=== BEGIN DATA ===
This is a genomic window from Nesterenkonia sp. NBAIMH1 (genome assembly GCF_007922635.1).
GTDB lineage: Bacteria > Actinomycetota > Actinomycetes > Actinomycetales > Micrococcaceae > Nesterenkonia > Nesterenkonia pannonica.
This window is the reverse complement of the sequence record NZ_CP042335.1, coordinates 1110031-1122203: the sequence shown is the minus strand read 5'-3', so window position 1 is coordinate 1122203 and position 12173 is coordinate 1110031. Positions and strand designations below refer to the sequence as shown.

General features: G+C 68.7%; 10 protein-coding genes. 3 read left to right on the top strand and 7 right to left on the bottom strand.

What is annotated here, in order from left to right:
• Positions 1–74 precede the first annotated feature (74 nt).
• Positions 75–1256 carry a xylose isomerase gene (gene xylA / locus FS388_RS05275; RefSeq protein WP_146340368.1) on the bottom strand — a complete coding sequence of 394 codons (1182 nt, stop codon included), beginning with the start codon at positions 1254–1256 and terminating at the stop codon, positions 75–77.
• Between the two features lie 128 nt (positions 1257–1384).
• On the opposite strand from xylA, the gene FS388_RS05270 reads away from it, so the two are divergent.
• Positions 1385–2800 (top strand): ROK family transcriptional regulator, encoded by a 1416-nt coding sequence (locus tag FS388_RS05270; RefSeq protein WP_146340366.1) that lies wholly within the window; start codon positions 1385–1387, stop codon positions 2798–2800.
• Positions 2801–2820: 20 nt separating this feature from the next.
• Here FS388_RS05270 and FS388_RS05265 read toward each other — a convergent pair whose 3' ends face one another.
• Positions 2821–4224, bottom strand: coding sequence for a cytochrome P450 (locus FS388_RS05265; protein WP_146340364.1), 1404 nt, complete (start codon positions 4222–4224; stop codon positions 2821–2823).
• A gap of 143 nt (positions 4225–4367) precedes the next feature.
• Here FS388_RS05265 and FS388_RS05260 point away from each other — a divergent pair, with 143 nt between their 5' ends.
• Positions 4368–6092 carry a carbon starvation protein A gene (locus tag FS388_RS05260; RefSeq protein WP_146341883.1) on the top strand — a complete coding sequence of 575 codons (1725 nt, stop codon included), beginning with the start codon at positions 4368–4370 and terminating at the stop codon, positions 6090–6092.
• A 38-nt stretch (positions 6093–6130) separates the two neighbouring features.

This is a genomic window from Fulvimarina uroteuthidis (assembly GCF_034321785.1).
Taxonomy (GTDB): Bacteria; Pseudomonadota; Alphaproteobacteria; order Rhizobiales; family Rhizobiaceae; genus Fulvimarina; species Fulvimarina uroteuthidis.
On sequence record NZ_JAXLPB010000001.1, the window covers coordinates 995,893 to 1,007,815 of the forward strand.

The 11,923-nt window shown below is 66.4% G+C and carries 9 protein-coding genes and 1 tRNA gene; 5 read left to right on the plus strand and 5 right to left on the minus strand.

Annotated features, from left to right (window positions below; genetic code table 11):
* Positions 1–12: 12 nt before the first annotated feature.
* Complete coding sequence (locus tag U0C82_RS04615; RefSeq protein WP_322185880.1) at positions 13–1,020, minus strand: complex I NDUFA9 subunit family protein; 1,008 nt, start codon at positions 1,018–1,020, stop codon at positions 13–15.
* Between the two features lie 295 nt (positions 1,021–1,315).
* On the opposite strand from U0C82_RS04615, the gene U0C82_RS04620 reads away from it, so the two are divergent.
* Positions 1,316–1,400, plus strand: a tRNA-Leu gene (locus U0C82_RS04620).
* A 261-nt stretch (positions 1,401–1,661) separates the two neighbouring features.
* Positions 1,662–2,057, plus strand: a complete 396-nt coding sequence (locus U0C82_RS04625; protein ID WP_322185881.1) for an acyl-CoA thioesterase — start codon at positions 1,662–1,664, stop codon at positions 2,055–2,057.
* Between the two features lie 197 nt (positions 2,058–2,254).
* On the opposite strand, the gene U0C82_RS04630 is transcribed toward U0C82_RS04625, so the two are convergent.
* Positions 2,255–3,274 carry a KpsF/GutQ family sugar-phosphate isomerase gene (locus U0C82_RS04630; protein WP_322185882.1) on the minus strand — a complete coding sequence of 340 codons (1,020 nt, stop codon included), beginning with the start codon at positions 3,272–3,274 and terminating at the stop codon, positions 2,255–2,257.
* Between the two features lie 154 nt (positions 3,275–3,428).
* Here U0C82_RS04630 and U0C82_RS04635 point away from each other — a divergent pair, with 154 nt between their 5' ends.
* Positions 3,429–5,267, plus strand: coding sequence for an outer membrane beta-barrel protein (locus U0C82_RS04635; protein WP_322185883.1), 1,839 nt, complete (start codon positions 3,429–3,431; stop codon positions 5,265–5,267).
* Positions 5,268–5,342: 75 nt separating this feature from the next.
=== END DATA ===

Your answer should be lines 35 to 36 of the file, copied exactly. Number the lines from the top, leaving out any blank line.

* Positions 3,429–5,267, plus strand: coding sequence for an outer membrane beta-barrel protein (locus U0C82_RS04635; protein WP_322185883.1), 1,839 nt, complete (start codon positions 3,429–3,431; stop codon positions 5,265–5,267).
* Positions 5,268–5,342: 75 nt separating this feature from the next.